Wolfman Jack Still Remembered 17 Years After His Death

A young Robert Smith before he became known as Wolfman Jack, a rock and roll disc jockey.

Robert Weston Smith was born January 21, 1938 in Brooklyn New York. He became better known as Wolfman Jack, when he adopted that name while broadcasting on KCIJ, a country and western radio station. located in Shreveport, Louisiana in 1962.

Part of the inspiration for the Wolfman Jack personna was derived from the style of bluesman Howlin’ Wolf. His love of horror films also influenced him in becoming Wolfman while he picked up the Jack part of his name from hipster lingo, which commonly mentioned Jack.

This is the way most rock and roll fans remember Wolfman Jack.

Wolfman Jack moved to XERF a powerful 250,000 watts station in  Mexico. U.S. radio stations were limited to only 50,000 watts. A car driving from New York to California reportedly would never lose the station during the trip.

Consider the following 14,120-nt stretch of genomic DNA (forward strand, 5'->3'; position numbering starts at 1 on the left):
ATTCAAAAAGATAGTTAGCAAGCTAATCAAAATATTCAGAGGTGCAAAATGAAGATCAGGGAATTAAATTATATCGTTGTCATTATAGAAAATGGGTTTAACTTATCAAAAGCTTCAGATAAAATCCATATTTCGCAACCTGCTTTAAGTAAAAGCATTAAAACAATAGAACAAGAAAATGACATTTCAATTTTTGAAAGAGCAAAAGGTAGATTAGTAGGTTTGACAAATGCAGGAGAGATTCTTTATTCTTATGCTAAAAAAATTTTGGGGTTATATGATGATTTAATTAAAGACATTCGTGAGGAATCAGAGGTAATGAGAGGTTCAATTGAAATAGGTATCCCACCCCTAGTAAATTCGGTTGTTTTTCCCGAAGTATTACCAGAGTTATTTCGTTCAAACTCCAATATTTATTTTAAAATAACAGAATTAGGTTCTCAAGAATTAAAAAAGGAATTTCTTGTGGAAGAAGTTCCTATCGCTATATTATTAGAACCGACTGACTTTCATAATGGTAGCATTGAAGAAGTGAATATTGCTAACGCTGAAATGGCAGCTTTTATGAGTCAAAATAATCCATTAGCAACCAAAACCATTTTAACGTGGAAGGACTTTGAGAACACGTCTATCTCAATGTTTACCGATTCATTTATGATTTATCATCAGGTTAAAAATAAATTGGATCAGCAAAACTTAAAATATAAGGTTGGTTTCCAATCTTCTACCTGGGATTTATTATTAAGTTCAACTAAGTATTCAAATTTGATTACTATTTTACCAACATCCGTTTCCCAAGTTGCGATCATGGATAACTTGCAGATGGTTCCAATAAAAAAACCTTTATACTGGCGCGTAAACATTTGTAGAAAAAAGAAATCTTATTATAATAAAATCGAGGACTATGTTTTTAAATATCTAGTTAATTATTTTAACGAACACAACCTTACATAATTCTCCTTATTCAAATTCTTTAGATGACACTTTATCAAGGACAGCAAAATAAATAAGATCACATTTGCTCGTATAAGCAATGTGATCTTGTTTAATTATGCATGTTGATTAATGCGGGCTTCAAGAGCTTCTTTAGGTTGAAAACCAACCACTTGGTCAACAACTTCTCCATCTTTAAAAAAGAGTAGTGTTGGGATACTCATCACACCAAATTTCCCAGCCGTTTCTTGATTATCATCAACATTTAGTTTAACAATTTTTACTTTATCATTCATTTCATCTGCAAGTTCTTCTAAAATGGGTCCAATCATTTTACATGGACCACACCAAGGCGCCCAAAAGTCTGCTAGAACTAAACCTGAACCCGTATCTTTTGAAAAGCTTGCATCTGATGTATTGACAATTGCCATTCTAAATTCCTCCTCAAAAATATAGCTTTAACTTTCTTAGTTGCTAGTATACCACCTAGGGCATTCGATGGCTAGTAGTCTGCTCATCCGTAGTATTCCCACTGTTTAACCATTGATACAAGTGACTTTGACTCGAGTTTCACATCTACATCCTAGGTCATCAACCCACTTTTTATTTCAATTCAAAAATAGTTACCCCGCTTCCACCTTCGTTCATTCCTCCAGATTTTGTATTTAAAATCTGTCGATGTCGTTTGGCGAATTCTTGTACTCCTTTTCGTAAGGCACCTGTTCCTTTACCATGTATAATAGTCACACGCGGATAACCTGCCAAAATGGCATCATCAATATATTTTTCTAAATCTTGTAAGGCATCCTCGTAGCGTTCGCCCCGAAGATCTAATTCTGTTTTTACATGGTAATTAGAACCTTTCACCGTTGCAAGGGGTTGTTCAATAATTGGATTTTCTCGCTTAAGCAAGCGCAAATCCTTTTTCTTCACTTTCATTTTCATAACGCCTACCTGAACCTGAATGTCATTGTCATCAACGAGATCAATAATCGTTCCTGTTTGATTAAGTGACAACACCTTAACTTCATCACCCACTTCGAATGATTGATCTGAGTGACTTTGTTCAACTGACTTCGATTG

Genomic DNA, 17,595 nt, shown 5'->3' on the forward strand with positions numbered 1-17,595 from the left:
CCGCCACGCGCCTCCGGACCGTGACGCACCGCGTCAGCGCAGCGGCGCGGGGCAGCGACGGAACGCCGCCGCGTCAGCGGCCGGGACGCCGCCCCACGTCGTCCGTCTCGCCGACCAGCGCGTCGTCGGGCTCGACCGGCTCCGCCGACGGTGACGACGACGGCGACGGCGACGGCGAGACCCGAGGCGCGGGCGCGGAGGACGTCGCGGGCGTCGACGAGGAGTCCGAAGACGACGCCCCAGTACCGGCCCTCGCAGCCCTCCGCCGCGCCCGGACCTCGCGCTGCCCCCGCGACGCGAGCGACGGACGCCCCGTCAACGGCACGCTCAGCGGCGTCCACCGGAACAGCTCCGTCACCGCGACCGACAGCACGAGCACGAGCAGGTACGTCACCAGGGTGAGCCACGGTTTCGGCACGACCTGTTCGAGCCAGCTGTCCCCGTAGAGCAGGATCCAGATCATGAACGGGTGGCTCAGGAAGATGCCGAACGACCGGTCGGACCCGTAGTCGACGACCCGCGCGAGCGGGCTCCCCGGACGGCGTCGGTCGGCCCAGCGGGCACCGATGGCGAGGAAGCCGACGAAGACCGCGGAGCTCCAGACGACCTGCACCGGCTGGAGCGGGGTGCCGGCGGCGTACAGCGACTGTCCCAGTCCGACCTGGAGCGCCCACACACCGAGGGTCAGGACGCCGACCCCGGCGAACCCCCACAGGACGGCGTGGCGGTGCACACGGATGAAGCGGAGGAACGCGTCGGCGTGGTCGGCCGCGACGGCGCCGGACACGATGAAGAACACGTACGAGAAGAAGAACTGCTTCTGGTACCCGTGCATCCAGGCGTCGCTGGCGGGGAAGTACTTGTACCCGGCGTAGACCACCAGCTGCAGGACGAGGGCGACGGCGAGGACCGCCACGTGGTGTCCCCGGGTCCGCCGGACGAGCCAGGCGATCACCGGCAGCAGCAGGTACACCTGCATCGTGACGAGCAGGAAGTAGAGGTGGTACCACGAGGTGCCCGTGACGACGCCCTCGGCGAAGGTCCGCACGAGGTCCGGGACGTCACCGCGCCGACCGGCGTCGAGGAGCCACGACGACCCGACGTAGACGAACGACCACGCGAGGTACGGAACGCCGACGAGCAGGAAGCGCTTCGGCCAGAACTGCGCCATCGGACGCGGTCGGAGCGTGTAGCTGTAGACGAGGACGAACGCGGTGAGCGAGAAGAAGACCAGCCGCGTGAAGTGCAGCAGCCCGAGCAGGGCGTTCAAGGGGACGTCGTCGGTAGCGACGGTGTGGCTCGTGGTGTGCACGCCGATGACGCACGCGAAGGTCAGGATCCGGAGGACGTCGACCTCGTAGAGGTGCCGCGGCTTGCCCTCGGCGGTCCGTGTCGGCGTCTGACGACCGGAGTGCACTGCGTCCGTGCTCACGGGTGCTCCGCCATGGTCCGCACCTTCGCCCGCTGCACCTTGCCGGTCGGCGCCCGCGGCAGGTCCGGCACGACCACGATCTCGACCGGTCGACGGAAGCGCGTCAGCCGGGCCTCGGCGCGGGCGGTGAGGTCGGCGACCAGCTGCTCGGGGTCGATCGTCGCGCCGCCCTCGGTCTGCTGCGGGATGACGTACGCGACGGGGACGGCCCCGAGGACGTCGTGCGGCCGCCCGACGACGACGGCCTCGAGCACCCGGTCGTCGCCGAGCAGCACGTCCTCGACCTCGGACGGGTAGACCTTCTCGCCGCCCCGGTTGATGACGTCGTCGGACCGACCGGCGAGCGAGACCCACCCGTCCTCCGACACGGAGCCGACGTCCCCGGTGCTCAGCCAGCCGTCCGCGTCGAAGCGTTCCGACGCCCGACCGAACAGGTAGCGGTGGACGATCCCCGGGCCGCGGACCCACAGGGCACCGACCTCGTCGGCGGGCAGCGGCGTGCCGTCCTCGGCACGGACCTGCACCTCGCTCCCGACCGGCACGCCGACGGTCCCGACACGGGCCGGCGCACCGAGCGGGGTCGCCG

After eight months in Mexico, Wolfman Jack was managing a Minneapolis radio station, while still sending his tapes to XERF for broadcast in Mexico. He then moved to Los Angeles in 1966 and sent his tapes to another border blasting station XERB in Rosarito Beach, Mexico.

His popularity was so widespread that artists like Freddy King, Todd Rundgren and Guess Who wrote songs about the Wolfman. George Lucas a film-maker was a Wolfman Jack fan and included a scene in his movie American Graffitti with Richard Dreyfuss walking into his radio station. The Wolfman pretends to not be the Wolfman in this scene:

He was the regular announcer on the Midnight Special on the NBC television network. He is seen on Midnight Special, while the Guess Who sing a song about the Wolfman.

Wolfman Jack died on July 1, 1995 in Belvidere, North Carolina from a massive heart attack. He reportedly had just finished a promotional tour for a book, when he arrived home and died in his wife’s arms.

Music had changed after 1962 and Wolfman Jack said the happy music ended in 1962. Music became a part of the war protests of the 60’s and he longed for the days of happy songs like Short Fat Fanny, as he chose this song to illustrate a happier type of music.

One last clip that lets you hear Wolfman Jack in action:

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